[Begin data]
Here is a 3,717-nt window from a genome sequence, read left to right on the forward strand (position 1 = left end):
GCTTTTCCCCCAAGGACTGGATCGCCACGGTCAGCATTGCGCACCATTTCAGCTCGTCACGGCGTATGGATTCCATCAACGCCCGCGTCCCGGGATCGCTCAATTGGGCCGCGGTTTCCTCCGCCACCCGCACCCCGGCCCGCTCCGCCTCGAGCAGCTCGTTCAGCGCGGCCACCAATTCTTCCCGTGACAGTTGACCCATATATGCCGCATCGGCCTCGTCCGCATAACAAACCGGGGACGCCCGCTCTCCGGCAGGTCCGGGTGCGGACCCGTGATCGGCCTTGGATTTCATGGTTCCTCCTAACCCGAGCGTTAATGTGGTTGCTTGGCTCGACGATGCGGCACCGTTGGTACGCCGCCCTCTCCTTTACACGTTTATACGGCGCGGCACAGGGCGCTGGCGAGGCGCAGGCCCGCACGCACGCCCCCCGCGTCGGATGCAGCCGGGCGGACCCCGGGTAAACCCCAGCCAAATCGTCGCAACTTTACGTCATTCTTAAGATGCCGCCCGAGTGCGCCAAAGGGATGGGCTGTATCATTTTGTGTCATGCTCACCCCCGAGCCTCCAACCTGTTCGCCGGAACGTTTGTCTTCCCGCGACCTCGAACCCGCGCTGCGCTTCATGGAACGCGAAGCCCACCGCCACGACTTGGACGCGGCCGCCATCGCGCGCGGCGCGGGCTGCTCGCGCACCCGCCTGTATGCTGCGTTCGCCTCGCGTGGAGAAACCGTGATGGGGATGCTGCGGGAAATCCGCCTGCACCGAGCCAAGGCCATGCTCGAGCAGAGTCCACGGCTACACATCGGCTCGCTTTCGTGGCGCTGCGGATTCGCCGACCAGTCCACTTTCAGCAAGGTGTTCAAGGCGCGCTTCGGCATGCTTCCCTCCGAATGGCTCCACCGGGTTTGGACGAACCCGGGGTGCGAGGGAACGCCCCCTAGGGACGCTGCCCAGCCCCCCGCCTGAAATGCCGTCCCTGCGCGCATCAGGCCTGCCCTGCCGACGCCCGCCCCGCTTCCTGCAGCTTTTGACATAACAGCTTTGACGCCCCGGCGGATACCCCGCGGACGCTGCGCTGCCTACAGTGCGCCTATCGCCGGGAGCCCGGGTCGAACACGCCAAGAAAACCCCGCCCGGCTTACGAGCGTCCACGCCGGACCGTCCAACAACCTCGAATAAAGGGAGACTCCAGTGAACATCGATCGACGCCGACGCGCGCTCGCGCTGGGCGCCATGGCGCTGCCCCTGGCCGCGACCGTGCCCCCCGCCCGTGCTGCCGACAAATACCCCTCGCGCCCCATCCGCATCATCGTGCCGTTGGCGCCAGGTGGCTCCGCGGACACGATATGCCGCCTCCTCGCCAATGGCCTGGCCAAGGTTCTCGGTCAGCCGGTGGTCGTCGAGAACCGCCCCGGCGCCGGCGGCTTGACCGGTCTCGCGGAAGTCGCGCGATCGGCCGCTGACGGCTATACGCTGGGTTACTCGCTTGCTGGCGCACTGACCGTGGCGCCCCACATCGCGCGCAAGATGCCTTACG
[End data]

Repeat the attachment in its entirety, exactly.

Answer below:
Here is a 3,717-nt window from a genome sequence, read left to right on the forward strand (position 1 = left end):
GCTTTTCCCCCAAGGACTGGATCGCCACGGTCAGCATTGCGCACCATTTCAGCTCGTCACGGCGTATGGATTCCATCAACGCCCGCGTCCCGGGATCGCTCAATTGGGCCGCGGTTTCCTCCGCCACCCGCACCCCGGCCCGCTCCGCCTCGAGCAGCTCGTTCAGCGCGGCCACCAATTCTTCCCGTGACAGTTGACCCATATATGCCGCATCGGCCTCGTCCGCATAACAAACCGGGGACGCCCGCTCTCCGGCAGGTCCGGGTGCGGACCCGTGATCGGCCTTGGATTTCATGGTTCCTCCTAACCCGAGCGTTAATGTGGTTGCTTGGCTCGACGATGCGGCACCGTTGGTACGCCGCCCTCTCCTTTACACGTTTATACGGCGCGGCACAGGGCGCTGGCGAGGCGCAGGCCCGCACGCACGCCCCCCGCGTCGGATGCAGCCGGGCGGACCCCGGGTAAACCCCAGCCAAATCGTCGCAACTTTACGTCATTCTTAAGATGCCGCCCGAGTGCGCCAAAGGGATGGGCTGTATCATTTTGTGTCATGCTCACCCCCGAGCCTCCAACCTGTTCGCCGGAACGTTTGTCTTCCCGCGACCTCGAACCCGCGCTGCGCTTCATGGAACGCGAAGCCCACCGCCACGACTTGGACGCGGCCGCCATCGCGCGCGGCGCGGGCTGCTCGCGCACCCGCCTGTATGCTGCGTTCGCCTCGCGTGGAGAAACCGTGATGGGGATGCTGCGGGAAATCCGCCTGCACCGAGCCAAGGCCATGCTCGAGCAGAGTCCACGGCTACACATCGGCTCGCTTTCGTGGCGCTGCGGATTCGCCGACCAGTCCACTTTCAGCAAGGTGTTCAAGGCGCGCTTCGGCATGCTTCCCTCCGAATGGCTCCACCGGGTTTGGACGAACCCGGGGTGCGAGGGAACGCCCCCTAGGGACGCTGCCCAGCCCCCCGCCTGAAATGCCGTCCCTGCGCGCATCAGGCCTGCCCTGCCGACGCCCGCCCCGCTTCCTGCAGCTTTTGACATAACAGCTTTGACGCCCCGGCGGATACCCCGCGGACGCTGCGCTGCCTACAGTGCGCCTATCGCCGGGAGCCCGGGTCGAACACGCCAAGAAAACCCCGCCCGGCTTACGAGCGTCCACGCCGGACCGTCCAACAACCTCGAATAAAGGGAGACTCCAGTGAACATCGATCGACGCCGACGCGCGCTCGCGCTGGGCGCCATGGCGCTGCCCCTGGCCGCGACCGTGCCCCCCGCCCGTGCTGCCGACAAATACCCCTCGCGCCCCATCCGCATCATCGTGCCGTTGGCGCCAGGTGGCTCCGCGGACACGATATGCCGCCTCCTCGCCAATGGCCTGGCCAAGGTTCTCGGTCAGCCGGTGGTCGTCGAGAACCGCCCCGGCGCCGGCGGCTTGACCGGTCTCGCGGAAGTCGCGCGATCGGCCGCTGACGGCTATACGCTGGGTTACTCGCTTGCTGGCGCACTGACCGTGGCGCCCCACATCGCGCGCAAGATGCCTTACG